Being ‘artsy’ in school, designing T-shirts, painting banners and doodling on her exam papers were the perfect set up for Wunderman Thompson Singapore’s Natalie Goh to pursue a career in advertising. The copywriter originally planned to pursue a career in journalism but found it wouldn’t allow her “much creative freedom”, although her family had a different plan in mind.
“As a teen, the ‘Singaporean dream’ was all I knew: to get good grades, good school, good job. So the goal was always to become a lawyer! For no real reason except for the fact that everyone was headed there too. The creative field was not aspirational enough, as my family would later tell me, although all well-intentioned.” Natalie adds that for someone who’s grown up “painting outside the lines and defacing exam papers - what made me think I’d enjoy the legal profession?”
For someone who spent much of her younger days with her sister drawing Pokémon monsters and comics, discovering that advertising was her ‘vibe’ was unsurprising. So, Natalie studied communication studies and linguistics specialising in advertising at Singapore’s Nanyang Technological University. Despite saying that advertising came quite naturally to her and the blend between art and words was something she’d been doing her whole life, the early days during her studies provided plenty of learning curves.
“I remember this one core copywriting mod where I did so badly. Every week, we’d be tasked to create an ad for a brand or product, and every week after I’d present mine, my professor would dole out his criticisms and wave me off with a bored hand. It was demoralising and distressing, but I’m thankful to him for my thicker skin today. It has come in handy over the years.”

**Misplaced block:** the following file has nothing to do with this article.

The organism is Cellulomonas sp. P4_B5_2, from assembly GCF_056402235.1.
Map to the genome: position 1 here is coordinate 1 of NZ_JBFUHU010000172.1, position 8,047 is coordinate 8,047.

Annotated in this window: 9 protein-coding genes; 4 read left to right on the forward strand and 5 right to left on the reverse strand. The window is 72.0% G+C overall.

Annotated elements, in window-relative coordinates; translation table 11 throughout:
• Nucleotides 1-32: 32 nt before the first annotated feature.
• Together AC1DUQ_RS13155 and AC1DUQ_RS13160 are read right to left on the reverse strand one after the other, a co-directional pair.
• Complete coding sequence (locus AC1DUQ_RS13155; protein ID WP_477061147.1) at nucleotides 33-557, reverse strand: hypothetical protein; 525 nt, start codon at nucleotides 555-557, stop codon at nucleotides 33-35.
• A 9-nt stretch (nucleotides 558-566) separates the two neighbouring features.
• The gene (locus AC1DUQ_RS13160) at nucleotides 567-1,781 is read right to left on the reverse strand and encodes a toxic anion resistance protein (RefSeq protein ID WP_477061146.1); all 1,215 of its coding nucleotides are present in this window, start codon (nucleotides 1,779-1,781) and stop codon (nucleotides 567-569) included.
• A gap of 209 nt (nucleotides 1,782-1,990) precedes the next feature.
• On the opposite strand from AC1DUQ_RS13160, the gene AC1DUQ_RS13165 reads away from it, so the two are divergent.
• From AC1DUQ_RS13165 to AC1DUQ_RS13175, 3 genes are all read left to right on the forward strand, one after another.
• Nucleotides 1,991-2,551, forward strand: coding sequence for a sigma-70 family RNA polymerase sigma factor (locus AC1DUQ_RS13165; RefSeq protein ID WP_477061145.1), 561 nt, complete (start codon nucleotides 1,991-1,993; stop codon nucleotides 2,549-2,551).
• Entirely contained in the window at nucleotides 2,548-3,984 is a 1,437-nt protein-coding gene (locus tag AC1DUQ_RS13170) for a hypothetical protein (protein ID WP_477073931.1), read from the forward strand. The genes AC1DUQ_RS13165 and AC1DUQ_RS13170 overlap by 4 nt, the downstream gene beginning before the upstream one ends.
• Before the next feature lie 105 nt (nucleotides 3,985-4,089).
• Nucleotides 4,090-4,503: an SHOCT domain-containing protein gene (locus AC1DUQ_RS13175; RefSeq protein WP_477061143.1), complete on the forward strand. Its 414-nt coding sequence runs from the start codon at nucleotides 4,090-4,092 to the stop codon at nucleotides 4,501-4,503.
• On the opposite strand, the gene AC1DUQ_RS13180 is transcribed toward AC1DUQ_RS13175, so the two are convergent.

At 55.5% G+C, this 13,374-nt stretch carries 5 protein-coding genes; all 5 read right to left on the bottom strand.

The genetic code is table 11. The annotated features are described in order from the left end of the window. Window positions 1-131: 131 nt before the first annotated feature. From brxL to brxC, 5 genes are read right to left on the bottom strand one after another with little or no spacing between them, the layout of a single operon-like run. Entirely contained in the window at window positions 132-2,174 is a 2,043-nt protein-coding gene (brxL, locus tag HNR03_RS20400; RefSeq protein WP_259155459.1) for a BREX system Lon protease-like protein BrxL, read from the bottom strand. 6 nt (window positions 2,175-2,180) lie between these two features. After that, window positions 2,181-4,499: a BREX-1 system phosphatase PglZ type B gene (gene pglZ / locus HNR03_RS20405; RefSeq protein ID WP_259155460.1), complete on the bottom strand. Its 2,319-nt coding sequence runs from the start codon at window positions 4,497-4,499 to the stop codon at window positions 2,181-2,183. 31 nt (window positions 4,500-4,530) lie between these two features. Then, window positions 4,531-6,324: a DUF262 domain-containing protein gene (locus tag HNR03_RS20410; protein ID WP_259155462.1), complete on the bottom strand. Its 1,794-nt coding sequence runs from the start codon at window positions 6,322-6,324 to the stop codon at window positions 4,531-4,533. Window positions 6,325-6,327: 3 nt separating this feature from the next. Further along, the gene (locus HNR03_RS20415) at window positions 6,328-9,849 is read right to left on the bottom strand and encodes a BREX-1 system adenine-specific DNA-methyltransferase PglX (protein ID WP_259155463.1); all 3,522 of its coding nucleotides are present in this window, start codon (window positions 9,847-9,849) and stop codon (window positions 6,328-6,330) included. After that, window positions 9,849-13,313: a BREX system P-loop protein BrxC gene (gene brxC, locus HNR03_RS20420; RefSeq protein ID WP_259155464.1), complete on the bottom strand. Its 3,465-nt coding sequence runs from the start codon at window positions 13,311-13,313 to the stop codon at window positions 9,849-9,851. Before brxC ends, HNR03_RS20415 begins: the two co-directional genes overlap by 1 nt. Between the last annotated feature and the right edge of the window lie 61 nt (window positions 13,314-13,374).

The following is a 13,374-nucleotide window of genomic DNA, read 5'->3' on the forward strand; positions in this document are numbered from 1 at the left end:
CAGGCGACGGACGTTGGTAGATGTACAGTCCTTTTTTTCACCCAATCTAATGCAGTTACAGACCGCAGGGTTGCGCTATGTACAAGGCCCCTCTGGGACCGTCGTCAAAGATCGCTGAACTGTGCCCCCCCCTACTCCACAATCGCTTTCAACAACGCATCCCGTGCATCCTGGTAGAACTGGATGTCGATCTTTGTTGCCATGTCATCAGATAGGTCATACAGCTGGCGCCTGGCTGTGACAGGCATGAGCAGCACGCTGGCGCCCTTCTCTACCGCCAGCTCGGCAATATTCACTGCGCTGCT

The critique she received helped Natalie with her first assignment when working in the real world to create a manifesto video for a graduate business school. After sleepless nights and many an hour looking at other videos, she jokes that she drafted script after script with the Phantom of the Opera playing in the background until she landed upon one to present to her creative director. “I remember my wobbly knees, my quaky breath, and perhaps I’ve over-dramatized this in my memory, but I remember that silence after I had finished… then the applause! One client even gave me a standing ovation. That was one of the most surreal moments of my life but just the confidence boost I sorely needed at the time.”
Natalie jokes that watching Mad Men and living vicariously through Peggy Olson were her favourite ways to hone her craft, but despite the jokes she remembers a creative director from her early days advising her to look at the world outside of advertising for inspiration. “So that’s how I feed my brain - I’ve taken up sign language. I joined an adoption and fostering conference. I attended a play for the blind. And it’s so true how empathy and experience are such good sources of inspiration!”
Looking outside of the industry is where Natalie goes to hone her creativity in her downtime and has previously put on musicals for her local church and is a keen illustrator. In fact, she keeps an Instagram account
especially for her musings about things she’s come across in her daily life.
A recent piece of work created by Wunderman Thompson, Asian Microbiome Library and the National University Health System is one that Natalie believes changed her career. “It’s a poop donor recruitment campaign for AMILI, an Asian microbiome library. It’s the first project I’ve ever submitted for awards (aside from under 30 competitions), and more importantly, it has reminded me of why I came into advertising: to do good. It has definitely reaffirmed that goal for me and shown me that it’s possible!”
Although this piece of work has stood out to her, Natalie is honest to the fact that sometimes finding inspiration is a double edged sword. “The lack of it can be paralysing. I’ve often lamented how our work requires so much thinking! If I’m not brainstorming, I’m writing. If I’m not writing, I’m making creative decisions. And on days I’m not inspired, writing or coming up with ideas feels like drawing blood from a stone.”
For someone as driven as Natalie to make her mark in the industry, the sheer belief that she is exactly where she should be for a purpose and her duty to do it well has been the drive that kept her going. “All work has inherent value and everything I do, big campaign or small social post, can be used for good. And what a privilege that is.”